Ofsted has backed a Birmingham primary school at the centre of a row with parents over whether its lessons on LGBT rights and homophobia are age-appropriate.
The watchdog visited Parkfield Community School last month following protests by parents over the school’s “No Outsiders” programme, which teaches pupils about LGBT relationships and other issues.
But in a report published today, Ofsted inspectors said they found “no evidence” the education and equalities curriculum “focuses disproportionately on lesbian, gay and bisexual issues and that this work is not taught in an age-appropriate manner”.
Schools Week revealed on Saturday that education secretary Damian Hinds had also backed headteachers to decide when they teach such issues.
Parkfield was rated as “outstanding” in 2016, and is therefore exempt from routine inspections. But inspectors arranged a monitoring visit after concerns were raised over the school’s leadership.
In his report, Peter Humphries, a senior her majesty’s inspector, stated leaders had “maintained the high standards of education and pupils’ learning”.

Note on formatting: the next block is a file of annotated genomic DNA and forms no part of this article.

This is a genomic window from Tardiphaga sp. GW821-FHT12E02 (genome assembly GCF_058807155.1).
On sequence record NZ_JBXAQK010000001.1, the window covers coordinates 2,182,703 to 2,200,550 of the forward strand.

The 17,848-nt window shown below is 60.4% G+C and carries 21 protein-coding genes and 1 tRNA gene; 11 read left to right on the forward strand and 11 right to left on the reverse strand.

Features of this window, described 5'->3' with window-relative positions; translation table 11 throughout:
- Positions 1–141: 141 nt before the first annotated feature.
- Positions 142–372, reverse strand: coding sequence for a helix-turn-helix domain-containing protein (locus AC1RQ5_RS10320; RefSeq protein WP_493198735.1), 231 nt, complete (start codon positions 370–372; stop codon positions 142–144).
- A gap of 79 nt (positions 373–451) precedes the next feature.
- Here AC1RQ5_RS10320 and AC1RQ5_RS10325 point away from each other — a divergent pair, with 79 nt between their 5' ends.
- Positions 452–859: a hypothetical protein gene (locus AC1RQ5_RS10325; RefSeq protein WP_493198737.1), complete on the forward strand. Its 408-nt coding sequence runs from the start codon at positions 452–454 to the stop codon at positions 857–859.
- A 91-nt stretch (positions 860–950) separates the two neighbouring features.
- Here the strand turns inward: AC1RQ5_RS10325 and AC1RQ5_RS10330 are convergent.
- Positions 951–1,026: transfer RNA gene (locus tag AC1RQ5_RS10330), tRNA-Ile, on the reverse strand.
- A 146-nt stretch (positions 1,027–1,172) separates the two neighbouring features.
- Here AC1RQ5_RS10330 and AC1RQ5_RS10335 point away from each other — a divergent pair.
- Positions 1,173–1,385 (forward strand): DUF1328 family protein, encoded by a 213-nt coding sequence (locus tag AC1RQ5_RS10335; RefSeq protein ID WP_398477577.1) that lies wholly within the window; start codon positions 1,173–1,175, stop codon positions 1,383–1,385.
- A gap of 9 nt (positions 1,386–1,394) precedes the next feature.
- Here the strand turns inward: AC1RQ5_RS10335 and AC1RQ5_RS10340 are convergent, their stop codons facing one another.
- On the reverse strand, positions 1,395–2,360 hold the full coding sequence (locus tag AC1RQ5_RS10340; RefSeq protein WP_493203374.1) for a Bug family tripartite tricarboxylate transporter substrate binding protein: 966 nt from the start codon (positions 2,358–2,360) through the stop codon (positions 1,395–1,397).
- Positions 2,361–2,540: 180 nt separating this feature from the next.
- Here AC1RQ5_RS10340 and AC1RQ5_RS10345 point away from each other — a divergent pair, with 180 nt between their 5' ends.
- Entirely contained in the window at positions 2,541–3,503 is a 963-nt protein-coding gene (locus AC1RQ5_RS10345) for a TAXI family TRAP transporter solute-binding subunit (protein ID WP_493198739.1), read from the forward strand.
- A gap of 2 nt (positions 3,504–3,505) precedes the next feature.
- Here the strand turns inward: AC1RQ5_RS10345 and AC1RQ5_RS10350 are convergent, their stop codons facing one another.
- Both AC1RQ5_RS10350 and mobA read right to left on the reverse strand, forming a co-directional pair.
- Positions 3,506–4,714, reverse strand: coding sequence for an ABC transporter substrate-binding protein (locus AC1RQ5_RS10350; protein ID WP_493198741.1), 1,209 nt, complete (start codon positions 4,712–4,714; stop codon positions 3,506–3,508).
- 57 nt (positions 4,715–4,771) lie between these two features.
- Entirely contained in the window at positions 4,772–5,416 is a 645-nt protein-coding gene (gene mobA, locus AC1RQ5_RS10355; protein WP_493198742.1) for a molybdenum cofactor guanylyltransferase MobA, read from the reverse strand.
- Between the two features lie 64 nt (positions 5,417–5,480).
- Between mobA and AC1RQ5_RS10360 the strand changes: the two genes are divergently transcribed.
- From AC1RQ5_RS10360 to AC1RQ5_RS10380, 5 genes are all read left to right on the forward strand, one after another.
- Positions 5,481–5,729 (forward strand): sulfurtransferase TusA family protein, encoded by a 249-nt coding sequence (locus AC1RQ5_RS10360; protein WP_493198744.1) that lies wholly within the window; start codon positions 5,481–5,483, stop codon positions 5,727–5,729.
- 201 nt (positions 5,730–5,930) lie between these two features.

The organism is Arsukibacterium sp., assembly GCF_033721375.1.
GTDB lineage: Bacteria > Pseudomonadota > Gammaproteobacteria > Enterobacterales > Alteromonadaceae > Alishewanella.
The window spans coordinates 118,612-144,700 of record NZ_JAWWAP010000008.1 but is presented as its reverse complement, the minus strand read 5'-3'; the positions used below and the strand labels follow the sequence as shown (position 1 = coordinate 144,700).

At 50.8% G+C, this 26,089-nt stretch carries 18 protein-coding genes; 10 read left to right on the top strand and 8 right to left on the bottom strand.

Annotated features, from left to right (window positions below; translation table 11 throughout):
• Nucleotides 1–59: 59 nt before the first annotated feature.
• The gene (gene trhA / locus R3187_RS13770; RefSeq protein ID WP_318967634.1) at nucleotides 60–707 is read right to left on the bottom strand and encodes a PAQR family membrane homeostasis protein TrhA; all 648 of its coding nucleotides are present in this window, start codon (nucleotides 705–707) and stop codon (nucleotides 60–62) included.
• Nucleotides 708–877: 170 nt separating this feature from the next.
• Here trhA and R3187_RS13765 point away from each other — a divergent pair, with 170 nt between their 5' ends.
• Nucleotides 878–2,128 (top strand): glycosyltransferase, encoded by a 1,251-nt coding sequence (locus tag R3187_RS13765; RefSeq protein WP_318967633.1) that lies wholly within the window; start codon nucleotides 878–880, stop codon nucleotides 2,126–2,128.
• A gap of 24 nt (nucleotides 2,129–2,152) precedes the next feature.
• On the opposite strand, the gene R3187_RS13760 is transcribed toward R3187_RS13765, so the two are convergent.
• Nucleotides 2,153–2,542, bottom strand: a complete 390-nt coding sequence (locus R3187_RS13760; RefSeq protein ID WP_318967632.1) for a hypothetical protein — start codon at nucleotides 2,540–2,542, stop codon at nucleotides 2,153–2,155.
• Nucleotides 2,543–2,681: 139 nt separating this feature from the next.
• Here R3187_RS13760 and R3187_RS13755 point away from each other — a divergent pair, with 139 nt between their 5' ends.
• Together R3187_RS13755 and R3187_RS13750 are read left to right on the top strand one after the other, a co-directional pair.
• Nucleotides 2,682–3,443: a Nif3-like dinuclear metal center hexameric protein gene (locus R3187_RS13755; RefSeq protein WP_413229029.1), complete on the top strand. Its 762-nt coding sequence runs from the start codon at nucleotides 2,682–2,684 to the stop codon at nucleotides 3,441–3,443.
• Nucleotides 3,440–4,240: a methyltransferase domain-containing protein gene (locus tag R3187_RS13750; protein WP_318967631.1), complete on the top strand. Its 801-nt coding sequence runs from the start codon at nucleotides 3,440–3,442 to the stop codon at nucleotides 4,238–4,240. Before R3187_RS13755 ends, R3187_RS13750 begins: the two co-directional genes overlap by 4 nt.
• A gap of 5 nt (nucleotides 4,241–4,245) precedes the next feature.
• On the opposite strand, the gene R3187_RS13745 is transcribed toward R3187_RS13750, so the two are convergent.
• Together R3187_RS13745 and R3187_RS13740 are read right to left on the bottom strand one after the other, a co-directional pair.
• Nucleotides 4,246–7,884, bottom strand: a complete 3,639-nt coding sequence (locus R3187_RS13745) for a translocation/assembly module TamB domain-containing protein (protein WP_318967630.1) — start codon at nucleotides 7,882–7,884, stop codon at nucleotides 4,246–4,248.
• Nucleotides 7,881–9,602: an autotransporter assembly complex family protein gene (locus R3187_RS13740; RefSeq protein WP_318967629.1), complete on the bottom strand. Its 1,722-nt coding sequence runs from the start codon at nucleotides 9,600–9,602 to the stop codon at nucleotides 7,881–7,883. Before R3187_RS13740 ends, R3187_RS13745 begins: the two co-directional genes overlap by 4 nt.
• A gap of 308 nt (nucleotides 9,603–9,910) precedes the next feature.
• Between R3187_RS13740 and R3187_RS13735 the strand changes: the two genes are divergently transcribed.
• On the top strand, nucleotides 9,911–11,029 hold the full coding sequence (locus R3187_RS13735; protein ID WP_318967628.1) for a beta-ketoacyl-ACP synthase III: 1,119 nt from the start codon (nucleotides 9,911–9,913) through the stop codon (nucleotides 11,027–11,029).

He said the school is a “cohesive community” with the majority of parents “understand how the school helps their children to play a positive role in modern British society by developing their appreciation of British values”.
Pupils also “talk knowledgeably and perceptively about how individuals and groups of people may be different to them in terms of, for example, their disability, age, race, religion, belief or no belief, gender and sexual orientation”.
“Staff from a wide range of cultures and beliefs work well together and actively model tolerance, acceptance and mutual respect.
“As a result, pupils are consistently courteous, considerate and respectful of others. The majority of pupils who spoke with the inspectors said that the school’s lessons and out-of-class activities help to ‘bring pupils together’ so that ‘no one is left out’.”
However Ofsted said a “very small, but vocal, minority of parents” were “not clear about the school’s vision, policies and practice.
“This group of parents feel that staff do not sufficiently listen to their concerns.”
Inspectors have recommended the school “further develop” its engagement with parents so they all have a “clear understanding of the school’s policies and procedures, and the curriculum content and how it is taught”.
Some Muslim parents protested after the school piloted the “No Outsiders” programme, which promotes LGBT equality, claiming the classes were not age-appropriate.
This has stoked fears of a larger backlash against schools when new relationships and sex education guidance comes into force next year.
The guidance states that the government “expects” schools to teach about LGBT relationships, but the timing of such teaching is to be left up to headteachers.